By Kate Tsubata

We have a three-generational family that interacts daily. Our married children all live within a one-block radius. We share errands, child care, vehicles, meals. You might say we have an extended family lifestyle.

This wasn’t accidental, in fact it is the fruit of our intention – a result of our values and cultural convictions – that the extended family is the best model for our children and grandchildren and larger community.

As a young reporter, I had observed and interviewed a lot of immigrant families who initially lived in circumstances far worse than the poorest Americans. But, by living multi-generationally, they pooled resources and provided important support systems for each other.

Multiple generations within immigrant families in America support each other to establish livelihoods

These families operated differently than the nuclear families. Together they rapidly changed their circumstances. They lived together, invested in business, education or other priorities together, and often helped other relatives get a start. Within a decade, they were business owners, homeowners and their kids were doing well. Soon, clusters of these extended families became a cultural nexus where cuisine, language, businesses, arts and faith practices could be shared. Chinatown, Little Saigon, Little Italy, or other cultural areas developed. Walking a U.S. city, one can experience the sights and smells and tastes from dozens of other nations. I realized that these families were succeeding, not because they were innately harder working or smarter, but because they operated on the extended family model.

I realized the “extended family” was a highly efficient system for eliminating expense and meeting needs. The families consolidated the cost of housing, cars, food and furnishings. Cooking, cleaning, childcare, laundry, and bill-paying were all shared. More importantly, the multi-generational family model provided social, emotional, and spiritual support: no one was lonely or isolated, children grew up surrounded by attentive adults, young adults and growing families could draw on the wisdom and support of older families, and aging members could rely on the support of younger generations. If there was a problem, there were several relatives right there who were aware and able to help resolve it.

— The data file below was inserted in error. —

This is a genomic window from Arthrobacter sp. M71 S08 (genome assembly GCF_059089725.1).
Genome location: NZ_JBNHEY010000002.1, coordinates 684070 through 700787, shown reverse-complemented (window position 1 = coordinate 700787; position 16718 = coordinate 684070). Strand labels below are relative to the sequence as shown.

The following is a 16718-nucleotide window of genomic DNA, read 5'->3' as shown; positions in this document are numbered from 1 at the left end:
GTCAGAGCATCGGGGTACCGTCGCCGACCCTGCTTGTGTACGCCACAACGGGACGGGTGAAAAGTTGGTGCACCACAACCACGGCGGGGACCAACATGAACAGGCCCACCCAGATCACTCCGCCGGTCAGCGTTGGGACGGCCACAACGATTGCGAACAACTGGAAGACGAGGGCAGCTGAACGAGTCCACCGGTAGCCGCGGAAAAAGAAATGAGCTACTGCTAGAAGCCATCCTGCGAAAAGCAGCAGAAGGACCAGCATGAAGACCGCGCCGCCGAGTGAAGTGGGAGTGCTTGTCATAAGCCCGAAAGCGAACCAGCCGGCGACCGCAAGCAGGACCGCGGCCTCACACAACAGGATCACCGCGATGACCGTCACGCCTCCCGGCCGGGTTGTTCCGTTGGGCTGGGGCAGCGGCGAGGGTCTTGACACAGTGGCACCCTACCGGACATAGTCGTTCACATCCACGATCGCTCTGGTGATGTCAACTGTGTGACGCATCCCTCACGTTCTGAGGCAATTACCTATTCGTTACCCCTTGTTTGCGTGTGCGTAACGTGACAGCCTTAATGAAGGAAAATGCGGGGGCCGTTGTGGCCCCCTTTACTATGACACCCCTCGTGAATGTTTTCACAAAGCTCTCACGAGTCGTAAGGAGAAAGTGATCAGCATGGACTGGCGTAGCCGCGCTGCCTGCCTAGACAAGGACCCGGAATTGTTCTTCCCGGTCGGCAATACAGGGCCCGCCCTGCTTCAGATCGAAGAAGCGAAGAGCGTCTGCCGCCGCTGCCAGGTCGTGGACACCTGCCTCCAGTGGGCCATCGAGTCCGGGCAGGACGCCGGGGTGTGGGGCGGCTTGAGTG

Most Americans, by contrast, are raised to prioritize independence. At age 11, I was earning my own money, and began paying for my own needs (glasses, braces, clothes). I saved my own money for college. I understood that at age 18, I was on my own—and that’s pretty much what happened. “Leaving home” seemed the automatic sign of maturation. Adulthood meant independence and self-reliance.

Grandparents, aunts, uncles, cousins—were people seen on special occasions only. I loved and delighted in knowing them—but never considered them as a source of support or daily interactions. It was unheard of to ask a family member for a loan or even rather mundane favors.